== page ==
Who's most sleep-deprived?
53 percent of Americans sleep less than 7 hours a night.
But Americans are far from alone in our sleeplessness. About 50 percent of people in each of the countries surveyed said that they did not sleep well on work nights. And while we all try to make up for it on weekends, logging an extra 45 minutes a night on average, those statistics still add up to a lot of people worldwide who are yawning right now.
So what could help residents of these sleepy nations get a little more shut-eye? A clean bedroom, for one thing. The vast majority of those polled said that going to bed in a room with a fresh, pleasant scent helped them to relax. Bedtime rituals can be a big help, too. More than 60 percent of Mexicans and about half of Americans say that they pray or meditate in the hour before heading to bed, while Brits tend to opt for a soothing cup of tea to help them unwind.
"This groundbreaking poll suggests that chronic sleep deprivation is a significant global health problem," says Dr. Russell Rosenberg, a member of the NSF 2013 International Bedroom Poll expert panel. "Relax, turn off the mobile phone and TV, and create a more pleasant bedtime routine. Setting the stage for good sleep can change your life."
I don’t know about you, but I’m getting tired just thinking about it.
As an ex-insomniac, I've been through all of it. There are many reasons for insomnia, and some are self-induced, while others not so. Here are a few tips:
Never take caffeine after 2 p.m. Caffeine can have a cumulative effect on your brain.
Don't eat your biggest meal at dinner. Switch dinner and lunch. Lighten your belly.
Don't try to alcohol yourself to sleep. A waste of time, and good liquor.
Keep work and home life as separate issues.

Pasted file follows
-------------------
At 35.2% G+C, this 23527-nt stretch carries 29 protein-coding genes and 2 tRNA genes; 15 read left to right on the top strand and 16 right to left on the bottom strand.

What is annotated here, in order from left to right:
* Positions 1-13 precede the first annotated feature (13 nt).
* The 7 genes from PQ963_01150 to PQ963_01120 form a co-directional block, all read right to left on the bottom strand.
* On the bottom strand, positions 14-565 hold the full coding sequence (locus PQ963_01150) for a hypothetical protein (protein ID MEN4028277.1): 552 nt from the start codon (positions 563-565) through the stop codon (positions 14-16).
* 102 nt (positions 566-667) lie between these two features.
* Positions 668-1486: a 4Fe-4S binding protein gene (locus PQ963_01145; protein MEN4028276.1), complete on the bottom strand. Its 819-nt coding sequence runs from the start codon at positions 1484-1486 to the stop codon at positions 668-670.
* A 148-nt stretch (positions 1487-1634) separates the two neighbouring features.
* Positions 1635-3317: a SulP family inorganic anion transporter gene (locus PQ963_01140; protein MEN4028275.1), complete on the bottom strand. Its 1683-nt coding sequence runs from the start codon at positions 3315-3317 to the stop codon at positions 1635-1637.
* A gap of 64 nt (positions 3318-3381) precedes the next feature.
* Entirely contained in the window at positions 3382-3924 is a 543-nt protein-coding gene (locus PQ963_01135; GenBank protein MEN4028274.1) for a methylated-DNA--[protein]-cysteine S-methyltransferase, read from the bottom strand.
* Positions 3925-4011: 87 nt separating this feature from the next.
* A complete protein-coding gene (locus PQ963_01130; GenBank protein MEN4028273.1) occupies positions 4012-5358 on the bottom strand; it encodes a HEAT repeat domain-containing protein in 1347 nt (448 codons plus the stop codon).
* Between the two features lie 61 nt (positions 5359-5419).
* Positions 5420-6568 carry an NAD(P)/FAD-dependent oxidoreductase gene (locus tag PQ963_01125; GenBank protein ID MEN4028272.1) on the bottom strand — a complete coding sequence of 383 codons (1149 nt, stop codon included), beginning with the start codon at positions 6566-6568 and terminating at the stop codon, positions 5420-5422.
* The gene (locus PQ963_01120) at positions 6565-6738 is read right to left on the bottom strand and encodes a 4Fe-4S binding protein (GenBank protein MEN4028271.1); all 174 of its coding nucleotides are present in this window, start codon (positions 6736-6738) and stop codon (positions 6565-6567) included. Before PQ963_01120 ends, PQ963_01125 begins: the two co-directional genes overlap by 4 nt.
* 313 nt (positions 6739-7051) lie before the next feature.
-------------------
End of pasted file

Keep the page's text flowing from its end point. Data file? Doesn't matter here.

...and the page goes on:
No bedroom television. Train your brain that the bed is where you sleep.
If you awaken in the middle of the night, try to drain activity from your brain, by pulling your knees up to your chest and hold for 15-secs and then, go limp for 30-seconds. Repeat. You'll fall asleep during one of the rest/limp periods.
I am a physician and I address this issue often with almost every patient. There is no substitute for a good night's sleep. Humans can adapt to nearly any situation. And those who sleep less than seven hours per night on a regular basis have adapted. But they do not thrive and most are not the least bit healthy.
Today's world is faster and the responsibilities in maintaining one's life are greater. It isn't difficult to understand why many Americans are trading a good night's sleep for a little more fun or productivity. But the compromise to health in the long run isn't worth it. And denial fuels this feverish insomnia that many have adapted.
Getting a good night's sleep is easy. No electronics in the bedroom. Turn off the TV one hour before going to sleep. Allow time to think about the day and choose a restful activity one hour before sleep. If one reads, choose something that is not thought provoking or intense. Go to bed each night about the same time. And no caffeine six hours before going to sleep. Eat lighter meals in the evening. And create a beautiful environment in the bedroom. My wife and I have a rule not to discuss business, work, future plans or investments when in the bedroom. Nothing that would stop us from winding down.
Some people act so wound up and hyper that they can’t sleep restfully – that’s just sad. We seem to be a generation of ADHD adults. Personally, I LOVE sleep! It’s my chance to recharge from all the BS of the day & enter a wonderful dream state. On most nights I average 7 hours, and if I consistently get 6 or less, my immune system crashes horribly. People really need to learn how to relax & ignore events from the rest of their day. “Studies” always say they should unplug in the evening, but doing things like browsing online or watching TV help relax me. So that’s a highly individual thing.